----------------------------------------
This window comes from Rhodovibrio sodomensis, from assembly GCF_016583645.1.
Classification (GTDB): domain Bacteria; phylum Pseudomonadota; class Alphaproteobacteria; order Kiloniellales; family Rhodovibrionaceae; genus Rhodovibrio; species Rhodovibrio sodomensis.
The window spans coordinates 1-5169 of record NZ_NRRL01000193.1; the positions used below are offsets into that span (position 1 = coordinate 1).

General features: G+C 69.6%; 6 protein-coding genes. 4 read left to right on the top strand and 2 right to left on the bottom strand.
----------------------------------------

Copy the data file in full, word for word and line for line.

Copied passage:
This window comes from Rhodovibrio sodomensis, from assembly GCF_016583645.1.
Classification (GTDB): domain Bacteria; phylum Pseudomonadota; class Alphaproteobacteria; order Kiloniellales; family Rhodovibrionaceae; genus Rhodovibrio; species Rhodovibrio sodomensis.
The window spans coordinates 1-5169 of record NZ_NRRL01000193.1; the positions used below are offsets into that span (position 1 = coordinate 1).

General features: G+C 69.6%; 6 protein-coding genes. 4 read left to right on the top strand and 2 right to left on the bottom strand.